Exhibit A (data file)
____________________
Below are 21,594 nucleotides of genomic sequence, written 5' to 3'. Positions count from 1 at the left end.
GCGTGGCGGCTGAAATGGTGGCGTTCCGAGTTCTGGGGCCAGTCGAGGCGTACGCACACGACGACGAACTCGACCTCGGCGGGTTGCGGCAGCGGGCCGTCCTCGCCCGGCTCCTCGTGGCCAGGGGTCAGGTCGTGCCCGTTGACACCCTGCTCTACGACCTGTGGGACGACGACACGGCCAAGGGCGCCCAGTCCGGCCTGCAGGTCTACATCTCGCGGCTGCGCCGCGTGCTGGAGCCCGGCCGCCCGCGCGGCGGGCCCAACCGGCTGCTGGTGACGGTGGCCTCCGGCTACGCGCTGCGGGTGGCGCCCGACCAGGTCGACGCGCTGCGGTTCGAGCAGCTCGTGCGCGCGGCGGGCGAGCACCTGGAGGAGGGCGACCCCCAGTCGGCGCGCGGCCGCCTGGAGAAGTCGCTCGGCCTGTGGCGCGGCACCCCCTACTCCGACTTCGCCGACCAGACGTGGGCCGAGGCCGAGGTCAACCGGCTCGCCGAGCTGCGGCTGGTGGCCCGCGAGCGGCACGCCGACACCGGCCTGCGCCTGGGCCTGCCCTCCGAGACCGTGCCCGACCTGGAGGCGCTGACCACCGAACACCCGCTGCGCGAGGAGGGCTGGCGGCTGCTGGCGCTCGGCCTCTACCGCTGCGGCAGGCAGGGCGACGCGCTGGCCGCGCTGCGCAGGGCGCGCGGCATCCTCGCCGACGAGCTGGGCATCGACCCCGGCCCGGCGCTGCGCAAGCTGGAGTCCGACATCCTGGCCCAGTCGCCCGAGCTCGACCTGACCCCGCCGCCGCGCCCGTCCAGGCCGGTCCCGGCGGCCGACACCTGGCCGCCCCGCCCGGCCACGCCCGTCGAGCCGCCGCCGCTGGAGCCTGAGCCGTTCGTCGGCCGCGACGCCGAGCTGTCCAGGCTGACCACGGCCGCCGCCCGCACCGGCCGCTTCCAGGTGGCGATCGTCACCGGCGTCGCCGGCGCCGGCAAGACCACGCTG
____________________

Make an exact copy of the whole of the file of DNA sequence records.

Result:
Below are 21,594 nucleotides of genomic sequence, written 5' to 3'. Positions count from 1 at the left end.
GCGTGGCGGCTGAAATGGTGGCGTTCCGAGTTCTGGGGCCAGTCGAGGCGTACGCACACGACGACGAACTCGACCTCGGCGGGTTGCGGCAGCGGGCCGTCCTCGCCCGGCTCCTCGTGGCCAGGGGTCAGGTCGTGCCCGTTGACACCCTGCTCTACGACCTGTGGGACGACGACACGGCCAAGGGCGCCCAGTCCGGCCTGCAGGTCTACATCTCGCGGCTGCGCCGCGTGCTGGAGCCCGGCCGCCCGCGCGGCGGGCCCAACCGGCTGCTGGTGACGGTGGCCTCCGGCTACGCGCTGCGGGTGGCGCCCGACCAGGTCGACGCGCTGCGGTTCGAGCAGCTCGTGCGCGCGGCGGGCGAGCACCTGGAGGAGGGCGACCCCCAGTCGGCGCGCGGCCGCCTGGAGAAGTCGCTCGGCCTGTGGCGCGGCACCCCCTACTCCGACTTCGCCGACCAGACGTGGGCCGAGGCCGAGGTCAACCGGCTCGCCGAGCTGCGGCTGGTGGCCCGCGAGCGGCACGCCGACACCGGCCTGCGCCTGGGCCTGCCCTCCGAGACCGTGCCCGACCTGGAGGCGCTGACCACCGAACACCCGCTGCGCGAGGAGGGCTGGCGGCTGCTGGCGCTCGGCCTCTACCGCTGCGGCAGGCAGGGCGACGCGCTGGCCGCGCTGCGCAGGGCGCGCGGCATCCTCGCCGACGAGCTGGGCATCGACCCCGGCCCGGCGCTGCGCAAGCTGGAGTCCGACATCCTGGCCCAGTCGCCCGAGCTCGACCTGACCCCGCCGCCGCGCCCGTCCAGGCCGGTCCCGGCGGCCGACACCTGGCCGCCCCGCCCGGCCACGCCCGTCGAGCCGCCGCCGCTGGAGCCTGAGCCGTTCGTCGGCCGCGACGCCGAGCTGTCCAGGCTGACCACGGCCGCCGCCCGCACCGGCCGCTTCCAGGTGGCGATCGTCACCGGCGTCGCCGGCGCCGGCAAGACCACGCTG